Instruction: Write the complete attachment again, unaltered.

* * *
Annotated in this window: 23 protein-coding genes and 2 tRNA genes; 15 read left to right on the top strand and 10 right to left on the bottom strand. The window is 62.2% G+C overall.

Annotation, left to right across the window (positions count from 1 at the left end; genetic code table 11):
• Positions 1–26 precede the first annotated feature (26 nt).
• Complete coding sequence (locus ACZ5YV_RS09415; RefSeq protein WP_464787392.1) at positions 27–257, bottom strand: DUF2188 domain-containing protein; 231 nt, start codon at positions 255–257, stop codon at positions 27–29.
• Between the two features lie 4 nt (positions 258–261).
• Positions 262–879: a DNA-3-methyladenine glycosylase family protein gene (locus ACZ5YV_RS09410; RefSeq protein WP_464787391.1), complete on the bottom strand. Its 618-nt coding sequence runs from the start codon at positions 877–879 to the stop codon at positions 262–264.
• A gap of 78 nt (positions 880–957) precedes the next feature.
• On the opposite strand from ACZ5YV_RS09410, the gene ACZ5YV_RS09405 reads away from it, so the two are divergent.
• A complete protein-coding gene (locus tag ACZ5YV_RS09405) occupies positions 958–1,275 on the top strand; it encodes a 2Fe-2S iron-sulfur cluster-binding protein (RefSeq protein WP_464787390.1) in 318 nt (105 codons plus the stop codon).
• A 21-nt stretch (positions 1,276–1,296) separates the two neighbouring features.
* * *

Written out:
Annotated in this window: 23 protein-coding genes and 2 tRNA genes; 15 read left to right on the top strand and 10 right to left on the bottom strand. The window is 62.2% G+C overall.

Annotation, left to right across the window (positions count from 1 at the left end; genetic code table 11):
• Positions 1–26 precede the first annotated feature (26 nt).
• Complete coding sequence (locus ACZ5YV_RS09415; RefSeq protein WP_464787392.1) at positions 27–257, bottom strand: DUF2188 domain-containing protein; 231 nt, start codon at positions 255–257, stop codon at positions 27–29.
• Between the two features lie 4 nt (positions 258–261).
• Positions 262–879: a DNA-3-methyladenine glycosylase family protein gene (locus ACZ5YV_RS09410; RefSeq protein WP_464787391.1), complete on the bottom strand. Its 618-nt coding sequence runs from the start codon at positions 877–879 to the stop codon at positions 262–264.
• A gap of 78 nt (positions 880–957) precedes the next feature.
• On the opposite strand from ACZ5YV_RS09410, the gene ACZ5YV_RS09405 reads away from it, so the two are divergent.
• A complete protein-coding gene (locus tag ACZ5YV_RS09405) occupies positions 958–1,275 on the top strand; it encodes a 2Fe-2S iron-sulfur cluster-binding protein (RefSeq protein WP_464787390.1) in 318 nt (105 codons plus the stop codon).
• A 21-nt stretch (positions 1,276–1,296) separates the two neighbouring features.